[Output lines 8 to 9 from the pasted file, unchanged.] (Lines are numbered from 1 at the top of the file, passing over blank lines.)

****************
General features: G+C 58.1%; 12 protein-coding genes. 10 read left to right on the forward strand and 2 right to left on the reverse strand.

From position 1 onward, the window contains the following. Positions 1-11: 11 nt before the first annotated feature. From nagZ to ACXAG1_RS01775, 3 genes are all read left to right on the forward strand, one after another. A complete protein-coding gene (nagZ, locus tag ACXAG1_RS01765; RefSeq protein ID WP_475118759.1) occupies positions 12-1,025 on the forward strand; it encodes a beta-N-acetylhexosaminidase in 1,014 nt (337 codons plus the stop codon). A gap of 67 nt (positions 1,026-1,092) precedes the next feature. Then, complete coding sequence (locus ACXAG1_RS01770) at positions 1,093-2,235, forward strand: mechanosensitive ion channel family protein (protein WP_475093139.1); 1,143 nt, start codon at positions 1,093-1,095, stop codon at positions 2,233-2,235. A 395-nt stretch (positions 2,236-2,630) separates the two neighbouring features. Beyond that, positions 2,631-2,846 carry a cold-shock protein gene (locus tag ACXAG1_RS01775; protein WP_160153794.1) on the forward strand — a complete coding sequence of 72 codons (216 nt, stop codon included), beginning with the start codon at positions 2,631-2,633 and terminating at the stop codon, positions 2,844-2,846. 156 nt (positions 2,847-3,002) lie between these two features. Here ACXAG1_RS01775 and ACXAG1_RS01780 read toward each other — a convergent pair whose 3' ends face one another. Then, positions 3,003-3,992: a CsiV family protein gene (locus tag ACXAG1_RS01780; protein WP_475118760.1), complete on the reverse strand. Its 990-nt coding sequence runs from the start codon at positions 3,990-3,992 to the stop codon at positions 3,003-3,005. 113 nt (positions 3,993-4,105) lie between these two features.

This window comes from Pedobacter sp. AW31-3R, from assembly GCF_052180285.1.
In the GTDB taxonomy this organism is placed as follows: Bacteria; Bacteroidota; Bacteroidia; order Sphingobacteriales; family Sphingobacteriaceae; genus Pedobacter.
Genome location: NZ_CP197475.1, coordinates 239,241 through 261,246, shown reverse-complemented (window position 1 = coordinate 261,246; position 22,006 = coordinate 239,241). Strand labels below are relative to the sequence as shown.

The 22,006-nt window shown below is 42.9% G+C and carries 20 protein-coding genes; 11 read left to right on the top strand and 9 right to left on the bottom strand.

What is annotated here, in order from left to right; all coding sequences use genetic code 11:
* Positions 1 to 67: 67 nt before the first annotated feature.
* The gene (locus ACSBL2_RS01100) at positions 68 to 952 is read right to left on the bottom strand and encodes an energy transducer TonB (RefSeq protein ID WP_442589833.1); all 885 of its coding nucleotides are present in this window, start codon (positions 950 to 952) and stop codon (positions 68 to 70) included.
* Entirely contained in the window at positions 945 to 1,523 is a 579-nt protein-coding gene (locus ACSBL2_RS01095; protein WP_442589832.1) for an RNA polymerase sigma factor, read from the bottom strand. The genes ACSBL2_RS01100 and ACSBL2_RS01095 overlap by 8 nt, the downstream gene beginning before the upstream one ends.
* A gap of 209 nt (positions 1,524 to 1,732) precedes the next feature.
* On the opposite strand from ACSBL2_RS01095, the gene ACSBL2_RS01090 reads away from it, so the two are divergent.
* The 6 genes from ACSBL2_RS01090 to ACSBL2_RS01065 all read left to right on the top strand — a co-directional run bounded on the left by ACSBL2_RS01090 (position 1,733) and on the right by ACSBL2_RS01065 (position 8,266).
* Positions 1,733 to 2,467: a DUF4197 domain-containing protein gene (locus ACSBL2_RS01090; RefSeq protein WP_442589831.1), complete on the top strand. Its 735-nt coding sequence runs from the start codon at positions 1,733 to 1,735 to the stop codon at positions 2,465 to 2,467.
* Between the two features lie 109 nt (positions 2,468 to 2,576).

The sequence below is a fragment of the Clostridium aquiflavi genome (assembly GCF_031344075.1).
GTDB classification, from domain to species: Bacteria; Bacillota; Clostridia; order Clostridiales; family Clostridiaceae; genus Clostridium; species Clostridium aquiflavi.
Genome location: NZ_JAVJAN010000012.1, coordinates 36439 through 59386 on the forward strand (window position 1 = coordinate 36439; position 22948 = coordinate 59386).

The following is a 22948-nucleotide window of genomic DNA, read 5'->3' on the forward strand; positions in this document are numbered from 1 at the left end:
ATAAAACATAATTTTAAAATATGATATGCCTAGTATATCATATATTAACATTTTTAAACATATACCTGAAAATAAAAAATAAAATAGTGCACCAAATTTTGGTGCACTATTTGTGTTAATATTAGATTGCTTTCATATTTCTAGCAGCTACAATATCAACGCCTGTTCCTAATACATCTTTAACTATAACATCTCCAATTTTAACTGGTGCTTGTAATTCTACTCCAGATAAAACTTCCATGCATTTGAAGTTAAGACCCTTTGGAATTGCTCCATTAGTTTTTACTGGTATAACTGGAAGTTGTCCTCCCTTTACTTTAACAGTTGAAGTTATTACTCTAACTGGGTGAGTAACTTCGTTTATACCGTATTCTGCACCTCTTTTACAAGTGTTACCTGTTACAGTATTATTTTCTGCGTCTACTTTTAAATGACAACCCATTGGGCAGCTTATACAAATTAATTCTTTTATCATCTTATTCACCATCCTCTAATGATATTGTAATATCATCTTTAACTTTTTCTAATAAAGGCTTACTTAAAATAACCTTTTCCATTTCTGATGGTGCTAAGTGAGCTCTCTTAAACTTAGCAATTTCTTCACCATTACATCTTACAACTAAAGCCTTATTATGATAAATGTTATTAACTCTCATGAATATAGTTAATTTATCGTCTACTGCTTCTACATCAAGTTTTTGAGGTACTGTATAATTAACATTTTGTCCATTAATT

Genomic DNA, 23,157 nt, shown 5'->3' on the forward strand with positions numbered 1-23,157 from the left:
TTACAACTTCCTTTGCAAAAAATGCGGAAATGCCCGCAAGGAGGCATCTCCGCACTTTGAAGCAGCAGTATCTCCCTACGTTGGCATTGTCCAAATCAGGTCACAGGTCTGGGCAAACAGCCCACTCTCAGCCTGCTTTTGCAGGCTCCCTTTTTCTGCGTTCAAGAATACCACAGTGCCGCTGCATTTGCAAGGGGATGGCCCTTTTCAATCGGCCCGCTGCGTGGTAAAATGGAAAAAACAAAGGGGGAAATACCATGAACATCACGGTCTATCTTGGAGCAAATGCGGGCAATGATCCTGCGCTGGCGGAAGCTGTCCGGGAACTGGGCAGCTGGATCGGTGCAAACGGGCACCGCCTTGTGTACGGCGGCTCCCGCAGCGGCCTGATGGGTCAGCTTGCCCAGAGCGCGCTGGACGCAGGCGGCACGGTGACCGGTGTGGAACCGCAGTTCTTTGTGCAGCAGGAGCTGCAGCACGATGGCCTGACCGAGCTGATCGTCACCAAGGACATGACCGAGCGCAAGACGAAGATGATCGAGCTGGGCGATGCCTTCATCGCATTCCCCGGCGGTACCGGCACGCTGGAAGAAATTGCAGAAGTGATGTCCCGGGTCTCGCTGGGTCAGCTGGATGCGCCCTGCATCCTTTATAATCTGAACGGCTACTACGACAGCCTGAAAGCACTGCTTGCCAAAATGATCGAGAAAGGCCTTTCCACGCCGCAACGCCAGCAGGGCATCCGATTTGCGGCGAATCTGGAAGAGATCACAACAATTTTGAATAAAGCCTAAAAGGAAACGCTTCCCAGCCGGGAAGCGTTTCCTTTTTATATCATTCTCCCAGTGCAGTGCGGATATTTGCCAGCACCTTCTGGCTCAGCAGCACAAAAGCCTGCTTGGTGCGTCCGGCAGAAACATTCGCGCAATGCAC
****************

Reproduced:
* Positions 1 to 67: 67 nt before the first annotated feature.
* The gene (locus ACSBL2_RS01100) at positions 68 to 952 is read right to left on the bottom strand and encodes an energy transducer TonB (RefSeq protein ID WP_442589833.1); all 885 of its coding nucleotides are present in this window, start codon (positions 950 to 952) and stop codon (positions 68 to 70) included.